scout report:We scouted this 5/4/22 and a couple of things have changed in a nice way. A replacement bridge near the start has been completed (as of Saturday!), which reopens that part of the trail. Also, the parking area which had been severely impacted by Fred's flooding is back to normal size. FYI, the Wildlife Center is still closed, so there are no restroom facilities or portajohns at the trailhead. At this point, weather looks great - highs of about 62 and almost no chance of rain. Much better than the 85 degrees we sweated through yesterday. We'll do the hike in a clockwise direction and after our stop for lunch on John Rock, we'll continue up till we reach the Cat Gap Loop bypass trail and take it instead of the Cat Gap Loop trail, saving some extra climbing just to come back down. (This hike is #61 of the 100 Favorite Hikes challenge, and I hope doing the bypass doesn't interfere with "counting" this hike toward your challenge completion.) Then we'll rejoin the Cat Gap Loop trail back to the parking lot. Yesterday we met for our carpool at 9:00 and finished hiking at 2:30, so expect about an hour later due to our 10:00 meeting time on Saturday. Do bring poles - there are several rock-hops and a portion of the trail with rocks/roots/ and big step-downs.
hike report:Eight of us gathered at the Fish Hatchery/Wildlife Ed parking lot for a loop hike using Cat Gap Loop and John Rock trails, going clockwise. We started with Some info about the CCC Camp John Rock there from the depression days and a view of where we were going - John Rock itself. One real treat was the largest patch of pink ladyslippers any of us have ever seen! Thankfully the temperature was around 65 - much, much cooler than the day we scouted it. Lunch on the rock was nice - there were others there, but it wasn't crowded at all. Afterward, the going got slower as we headed to the Cat Gap bypass trail, then was nicer as we finished the loop. Many thanks to all for a great day, but special thanks to Danny B for helping in several ways and to Carroll K for locating the side-trail to a waterfall near the end of the hike.
hike report:Eight were on the hike from Lemon Gap to Max Patch for this classic hike with a long, but scenic drive to the trailhead on a well maintained dirt road. We met several thru-hikers on the AT and at the top of Max Patch. We also met a Max Patch Ambassador at the top of Max Patch. Trillium, wild geranium, showy orchid and lady slipper were among the wildflowers we saw. We stopped for part of our lunch at Roaring Fork Shelter. Then we had the other half of our lunches on top of Max Patch. Skies were cloudy, but the spring colors were vivid. Max Patch was spotless with no trash seen. We reported one down tree along the AT, which was about 40 minutes from Lemon Gap. We took an alternative route to Lemon Gap. We got off on Exit 27 on I-40 where the Pilot Gas Station is to access Max Patch Road. This seemed to be a better road than the route listed in the database.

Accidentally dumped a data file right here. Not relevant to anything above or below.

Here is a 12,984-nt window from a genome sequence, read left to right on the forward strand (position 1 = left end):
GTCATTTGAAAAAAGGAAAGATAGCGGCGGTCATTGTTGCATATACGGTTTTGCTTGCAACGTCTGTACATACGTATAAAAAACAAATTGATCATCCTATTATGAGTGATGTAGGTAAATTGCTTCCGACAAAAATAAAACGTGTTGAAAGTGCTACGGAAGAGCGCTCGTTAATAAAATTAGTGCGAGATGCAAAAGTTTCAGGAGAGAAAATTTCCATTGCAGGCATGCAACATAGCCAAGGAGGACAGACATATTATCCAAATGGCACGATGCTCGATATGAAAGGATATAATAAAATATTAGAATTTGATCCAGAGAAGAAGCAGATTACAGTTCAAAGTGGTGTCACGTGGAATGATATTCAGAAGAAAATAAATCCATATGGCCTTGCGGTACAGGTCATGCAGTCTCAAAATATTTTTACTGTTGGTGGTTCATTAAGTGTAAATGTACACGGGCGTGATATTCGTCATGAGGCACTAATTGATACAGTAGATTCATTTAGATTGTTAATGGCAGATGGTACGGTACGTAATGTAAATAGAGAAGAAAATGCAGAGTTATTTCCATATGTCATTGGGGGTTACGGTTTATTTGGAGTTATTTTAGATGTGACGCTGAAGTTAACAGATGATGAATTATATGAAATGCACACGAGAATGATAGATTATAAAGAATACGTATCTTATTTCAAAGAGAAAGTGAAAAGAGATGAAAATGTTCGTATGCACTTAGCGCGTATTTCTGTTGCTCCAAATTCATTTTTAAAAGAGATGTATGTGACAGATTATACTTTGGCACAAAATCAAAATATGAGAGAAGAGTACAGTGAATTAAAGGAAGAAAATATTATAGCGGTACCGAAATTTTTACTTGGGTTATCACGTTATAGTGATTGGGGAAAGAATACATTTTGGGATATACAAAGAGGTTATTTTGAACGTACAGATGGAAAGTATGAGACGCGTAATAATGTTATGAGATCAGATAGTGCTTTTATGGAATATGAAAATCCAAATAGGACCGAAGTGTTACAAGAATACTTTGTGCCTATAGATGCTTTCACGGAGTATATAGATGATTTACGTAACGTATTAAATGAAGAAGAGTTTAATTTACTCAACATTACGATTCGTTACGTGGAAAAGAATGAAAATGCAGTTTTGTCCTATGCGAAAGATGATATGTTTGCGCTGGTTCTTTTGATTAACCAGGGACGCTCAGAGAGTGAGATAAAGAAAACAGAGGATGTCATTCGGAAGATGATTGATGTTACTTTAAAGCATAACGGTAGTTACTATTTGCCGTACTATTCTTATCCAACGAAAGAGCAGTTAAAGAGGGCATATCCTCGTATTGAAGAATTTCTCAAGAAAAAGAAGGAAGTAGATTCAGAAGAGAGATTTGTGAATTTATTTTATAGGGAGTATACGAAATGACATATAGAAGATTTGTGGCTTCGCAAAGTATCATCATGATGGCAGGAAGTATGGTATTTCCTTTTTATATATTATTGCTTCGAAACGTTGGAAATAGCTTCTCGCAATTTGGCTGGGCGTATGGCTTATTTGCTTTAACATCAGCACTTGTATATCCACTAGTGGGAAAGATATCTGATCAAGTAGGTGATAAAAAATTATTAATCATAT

scout report:Two of us scouted the hike last Saturday. It is a 9.8 mile loop with about 1300' of ascent. The hike begins with 3.6 miles on the left side of the Pink Beds Loop. The trail crosses creeks three times. The first two crossings require wading water that is just below topping of hiking boots, and the third is a rock hop. If the water levels are higher on the hike, the second crossing might become a wet crossing. After the last crossing, we'll have an early lunch on rocks at the gauging station, and then follow the Mills River Trail for a mile. Next is a turn onto an unmarked but passable trail over to the Barnett Branch Trail. This trail is followed for a mile, and then we turn onto an old unused forest road down to one of the Cradle of Forestry trails, and follow it past the logging locomotive and logging train and back to the cars, using the best route available to us.
scout report:Lorraine and I scouted on a chilly, cloudy day which included a brief shower at lunch. This hike begins at Cove Creek Gap which is on the way to Cataloochee Valley on Cove Creek Rd. We begin on the Cataloochee Divide trail which often follows the fenced border of the park and is very scenic. We will turn onto the Ferguson Cabin trail and explore the cabin and some history, then walk up to the park’s Appalachian Highlands Science Learning Center, which is used for educational school-related trips and internships. I think it will be closed but it’s very interesting seeing it on top of Purchase Knob and it has very nice views. We will then return to the Divide trail and back to the cars. This is a variation of the original hike because we can no longer leave a shuttle car on Purchase Rd. It will be an in and out hike. It is also hike #36 of the 100 favorite trails challenge. Donna
scout report:Three of us scouted this magnificent hike on a brisk, clear morning. This was a little early in the season, so the gate to the west end wasn't open yet, but we scouted the eastern in-and-out, which is most of the hike. Only the earliest flowers were in bloom: dandelions, bluets, trout lilies, wood anemones, spring beauties, sweet white violets, and strawberries. This is not a long hike, but the footwork is challenging -- lots of steps and step-overs, and very rocky. We should be ready for peak crowds and unpredictable weather at this high elevation. Keep fingers crossed for rhodies in bloom and clear skies for unending views! Becky